GM and Ford may be too big to fail
Given the automakers' pervasive presence in the U.S. economy and their value as symbols of industrial might, many believe they wouldn't be allowed to go under.
By Ken Bensinger, Los Angeles Times Staff Writer
October 10, 2008
With sales of General Motors and Ford vehicles down more than 17% this year and the companies' stock prices at lows not seen in decades, one might expect the bankruptcy vultures to be circling over Detroit.
General Motors Corp. closed Thursday down 31%, to $4.76. That was its lowest finish since March 1950, according to Global Financial Data, prompting jokes among traders that GM was now a mid-cap stock.
Ford Motor Co. closed down 22%, to $2.08 -- for a market capitalization of $4.7 billion, scarcely above that of Magna International Inc., which makes, among other things, the rearview mirror for the Ford Edge.
Amid concerns about access to credit, low consumer confidence and precarious cash positions, the debt ratings of the U.S. carmakers have slid deep into junk range. GM, once AAA rated, is now a B-, and Ford is slightly above it at B. On Thursday, Standard & Poor's said it would consider further downgrading GM. And this week, industry forecasters said U.S. car sales would be down 20% this year compared with 2007.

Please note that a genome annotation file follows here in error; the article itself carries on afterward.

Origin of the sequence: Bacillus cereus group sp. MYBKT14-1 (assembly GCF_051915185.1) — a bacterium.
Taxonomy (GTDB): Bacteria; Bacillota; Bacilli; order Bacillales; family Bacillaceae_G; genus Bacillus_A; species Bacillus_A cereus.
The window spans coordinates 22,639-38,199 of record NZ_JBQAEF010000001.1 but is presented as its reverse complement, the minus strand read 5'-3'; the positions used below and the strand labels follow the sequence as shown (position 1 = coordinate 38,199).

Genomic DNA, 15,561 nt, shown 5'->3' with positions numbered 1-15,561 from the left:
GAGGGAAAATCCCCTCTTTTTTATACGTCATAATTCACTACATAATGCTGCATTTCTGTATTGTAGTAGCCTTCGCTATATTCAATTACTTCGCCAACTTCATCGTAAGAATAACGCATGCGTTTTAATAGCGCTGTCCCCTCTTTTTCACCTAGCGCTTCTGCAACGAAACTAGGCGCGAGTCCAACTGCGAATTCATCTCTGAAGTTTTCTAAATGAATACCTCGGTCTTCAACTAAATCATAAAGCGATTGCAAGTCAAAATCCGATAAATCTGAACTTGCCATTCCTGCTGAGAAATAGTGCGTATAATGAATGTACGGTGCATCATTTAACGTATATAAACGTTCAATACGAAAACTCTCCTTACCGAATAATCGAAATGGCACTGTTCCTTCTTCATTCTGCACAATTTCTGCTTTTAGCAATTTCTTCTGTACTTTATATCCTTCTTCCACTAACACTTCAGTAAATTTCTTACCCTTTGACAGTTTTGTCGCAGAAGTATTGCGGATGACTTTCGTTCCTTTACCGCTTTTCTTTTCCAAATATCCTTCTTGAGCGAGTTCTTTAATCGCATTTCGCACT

It's a grim financial picture, but talk of the companies' filing for bankruptcy protection has been surprisingly muted. Financial and industry experts are speculating that the automotive giants may simply be too integral to the economy to go under.
"For GM and Ford to fail, some pretty catastrophic things have to happen," said Brett Hoselton, equity analyst at KeyBanc Capital Markets. "Then again, things are pretty bad now."
Beyond just selling cars, the Michigan automakers have a huge financial reach, representing millions of jobs in the supplier, sales and aftermarket sector; they each have stakes in large financial services companies selling loans, leases, insurance and, in the case of GM, mortgages; and their value as symbols of U.S. industrial might is something few politicians are willing to overlook.
Although 2008 is proving a tough year for all carmakers -- Toyota Motor Corp.'s shares have slid 46% in the last year, and Honda Motor Co. is down 38% -- the picture for Ford and GM appears much worse.
Both are struggling under the weight of automobile lineups long on trucks and SUVs and short on the fuel-efficient cars consumers suddenly want.
Each company has substantially more liabilities than assets, and with declining sales, the picture is dim for profits: GM lost $18.8 billion in the first six months of the year, and Ford lost $8.6 billion. Despite a sizable reserve of cash on hand, GM last month drew down $3.5 billion of a $4.5-billion credit line, citing "uncertain times in the capital market."
Bruce Clark, an analyst at debt rating service Moody's, acknowledged that "their balance sheets are very weak" but said he would be surprised if either company went belly up. "It's not that a voluntary filing can't happen, but the costs associated with the bankruptcy of an automobile manufacturer are generally too high."